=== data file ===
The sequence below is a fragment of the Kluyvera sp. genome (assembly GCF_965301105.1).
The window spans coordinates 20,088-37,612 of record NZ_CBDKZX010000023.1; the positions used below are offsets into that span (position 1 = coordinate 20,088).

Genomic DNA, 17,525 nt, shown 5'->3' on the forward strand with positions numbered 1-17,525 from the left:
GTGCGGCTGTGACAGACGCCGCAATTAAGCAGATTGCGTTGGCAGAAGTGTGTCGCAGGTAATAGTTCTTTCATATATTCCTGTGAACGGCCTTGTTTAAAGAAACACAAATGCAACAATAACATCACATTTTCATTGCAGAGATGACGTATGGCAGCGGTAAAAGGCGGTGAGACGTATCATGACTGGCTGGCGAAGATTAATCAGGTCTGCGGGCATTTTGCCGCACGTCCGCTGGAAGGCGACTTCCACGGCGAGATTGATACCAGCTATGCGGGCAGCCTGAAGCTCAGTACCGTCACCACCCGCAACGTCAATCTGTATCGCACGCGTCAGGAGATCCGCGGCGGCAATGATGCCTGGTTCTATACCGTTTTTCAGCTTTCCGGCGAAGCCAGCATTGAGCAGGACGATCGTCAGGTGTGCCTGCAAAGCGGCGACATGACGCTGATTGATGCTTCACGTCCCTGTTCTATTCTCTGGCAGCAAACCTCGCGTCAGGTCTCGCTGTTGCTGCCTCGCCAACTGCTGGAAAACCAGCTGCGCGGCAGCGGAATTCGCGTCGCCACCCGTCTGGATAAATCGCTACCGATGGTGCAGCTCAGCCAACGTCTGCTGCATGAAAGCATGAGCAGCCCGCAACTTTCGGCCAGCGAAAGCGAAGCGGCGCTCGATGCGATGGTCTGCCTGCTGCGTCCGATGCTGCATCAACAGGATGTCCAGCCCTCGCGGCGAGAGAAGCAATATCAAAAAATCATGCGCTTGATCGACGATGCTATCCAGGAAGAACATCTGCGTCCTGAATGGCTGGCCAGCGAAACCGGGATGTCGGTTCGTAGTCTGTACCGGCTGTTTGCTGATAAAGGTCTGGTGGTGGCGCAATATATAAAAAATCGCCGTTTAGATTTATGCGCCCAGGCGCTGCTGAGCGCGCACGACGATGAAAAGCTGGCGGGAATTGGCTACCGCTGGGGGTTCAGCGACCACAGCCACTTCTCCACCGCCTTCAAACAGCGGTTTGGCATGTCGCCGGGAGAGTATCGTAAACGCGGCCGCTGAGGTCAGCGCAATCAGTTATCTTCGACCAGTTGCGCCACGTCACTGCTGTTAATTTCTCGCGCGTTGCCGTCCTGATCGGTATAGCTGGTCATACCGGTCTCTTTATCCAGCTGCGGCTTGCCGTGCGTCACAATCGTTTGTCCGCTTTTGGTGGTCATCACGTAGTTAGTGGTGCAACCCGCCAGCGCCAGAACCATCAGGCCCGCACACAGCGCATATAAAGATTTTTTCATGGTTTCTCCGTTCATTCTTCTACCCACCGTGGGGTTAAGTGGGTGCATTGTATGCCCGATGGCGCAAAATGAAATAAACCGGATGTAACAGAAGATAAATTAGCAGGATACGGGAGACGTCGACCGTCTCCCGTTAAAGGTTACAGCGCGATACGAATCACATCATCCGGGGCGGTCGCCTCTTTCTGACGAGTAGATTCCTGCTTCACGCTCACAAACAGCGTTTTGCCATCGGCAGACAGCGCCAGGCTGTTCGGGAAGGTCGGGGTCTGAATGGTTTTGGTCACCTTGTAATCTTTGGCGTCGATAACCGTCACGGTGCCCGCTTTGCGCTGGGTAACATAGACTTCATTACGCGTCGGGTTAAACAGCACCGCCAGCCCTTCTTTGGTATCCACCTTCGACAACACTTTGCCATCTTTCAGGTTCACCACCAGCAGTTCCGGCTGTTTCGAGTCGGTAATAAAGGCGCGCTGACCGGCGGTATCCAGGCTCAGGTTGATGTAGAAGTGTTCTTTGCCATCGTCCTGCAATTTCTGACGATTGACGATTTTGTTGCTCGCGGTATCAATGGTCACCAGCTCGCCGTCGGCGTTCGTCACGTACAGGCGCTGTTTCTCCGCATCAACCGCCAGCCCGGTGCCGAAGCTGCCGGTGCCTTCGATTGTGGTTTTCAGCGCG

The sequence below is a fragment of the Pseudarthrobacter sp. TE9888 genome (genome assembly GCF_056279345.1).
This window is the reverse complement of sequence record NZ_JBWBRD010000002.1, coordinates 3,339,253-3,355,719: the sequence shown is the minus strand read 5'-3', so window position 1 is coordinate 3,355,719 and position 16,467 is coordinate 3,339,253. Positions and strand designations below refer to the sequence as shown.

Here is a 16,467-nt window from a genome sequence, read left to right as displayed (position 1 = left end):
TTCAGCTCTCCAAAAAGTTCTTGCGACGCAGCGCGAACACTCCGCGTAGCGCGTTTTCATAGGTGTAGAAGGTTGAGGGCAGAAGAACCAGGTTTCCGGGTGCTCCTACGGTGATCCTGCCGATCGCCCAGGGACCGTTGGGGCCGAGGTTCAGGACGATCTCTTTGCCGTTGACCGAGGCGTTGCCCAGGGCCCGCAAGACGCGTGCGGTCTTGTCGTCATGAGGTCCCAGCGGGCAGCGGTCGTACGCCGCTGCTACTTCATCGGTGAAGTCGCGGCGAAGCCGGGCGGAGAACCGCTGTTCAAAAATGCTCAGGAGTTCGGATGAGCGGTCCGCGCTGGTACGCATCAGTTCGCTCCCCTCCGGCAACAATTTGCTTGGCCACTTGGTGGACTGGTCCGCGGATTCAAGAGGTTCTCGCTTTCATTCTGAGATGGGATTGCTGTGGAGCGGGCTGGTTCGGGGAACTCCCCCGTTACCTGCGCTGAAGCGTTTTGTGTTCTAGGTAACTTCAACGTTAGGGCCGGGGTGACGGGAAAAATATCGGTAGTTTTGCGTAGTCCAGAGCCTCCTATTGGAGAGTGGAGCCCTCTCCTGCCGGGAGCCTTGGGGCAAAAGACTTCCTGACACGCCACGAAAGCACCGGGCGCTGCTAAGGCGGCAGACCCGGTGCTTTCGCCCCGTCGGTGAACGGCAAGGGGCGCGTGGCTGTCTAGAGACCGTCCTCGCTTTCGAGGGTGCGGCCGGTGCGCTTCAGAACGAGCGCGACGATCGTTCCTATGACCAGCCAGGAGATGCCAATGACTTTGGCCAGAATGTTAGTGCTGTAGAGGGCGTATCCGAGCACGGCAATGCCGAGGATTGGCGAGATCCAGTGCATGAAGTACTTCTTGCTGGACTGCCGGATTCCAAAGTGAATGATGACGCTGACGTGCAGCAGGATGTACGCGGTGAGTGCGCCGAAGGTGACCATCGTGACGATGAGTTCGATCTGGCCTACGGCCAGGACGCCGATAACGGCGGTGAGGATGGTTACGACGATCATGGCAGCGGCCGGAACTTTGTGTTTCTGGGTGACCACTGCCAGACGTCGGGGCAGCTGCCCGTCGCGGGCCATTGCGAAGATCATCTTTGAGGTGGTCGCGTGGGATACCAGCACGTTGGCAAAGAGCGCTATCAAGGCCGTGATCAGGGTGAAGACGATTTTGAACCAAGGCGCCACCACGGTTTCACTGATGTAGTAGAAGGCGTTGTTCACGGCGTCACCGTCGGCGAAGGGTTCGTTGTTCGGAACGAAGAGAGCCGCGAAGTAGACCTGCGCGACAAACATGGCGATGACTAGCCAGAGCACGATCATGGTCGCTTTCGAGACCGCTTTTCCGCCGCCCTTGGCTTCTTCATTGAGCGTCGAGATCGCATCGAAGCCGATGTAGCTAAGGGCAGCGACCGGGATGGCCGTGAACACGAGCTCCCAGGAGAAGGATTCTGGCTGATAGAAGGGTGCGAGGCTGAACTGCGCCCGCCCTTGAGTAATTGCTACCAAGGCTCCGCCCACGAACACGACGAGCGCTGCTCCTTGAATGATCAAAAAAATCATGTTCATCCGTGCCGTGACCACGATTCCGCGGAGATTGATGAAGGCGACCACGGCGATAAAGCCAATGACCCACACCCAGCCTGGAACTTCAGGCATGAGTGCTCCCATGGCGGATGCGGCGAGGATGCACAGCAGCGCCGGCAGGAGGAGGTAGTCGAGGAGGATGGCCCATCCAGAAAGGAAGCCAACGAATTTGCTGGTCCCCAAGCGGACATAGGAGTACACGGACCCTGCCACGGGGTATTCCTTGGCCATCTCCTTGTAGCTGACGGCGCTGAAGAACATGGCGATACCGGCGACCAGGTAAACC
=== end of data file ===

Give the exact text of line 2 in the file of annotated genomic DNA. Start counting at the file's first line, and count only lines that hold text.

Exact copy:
The window spans coordinates 20,088-37,612 of record NZ_CBDKZX010000023.1; the positions used below are offsets into that span (position 1 = coordinate 20,088).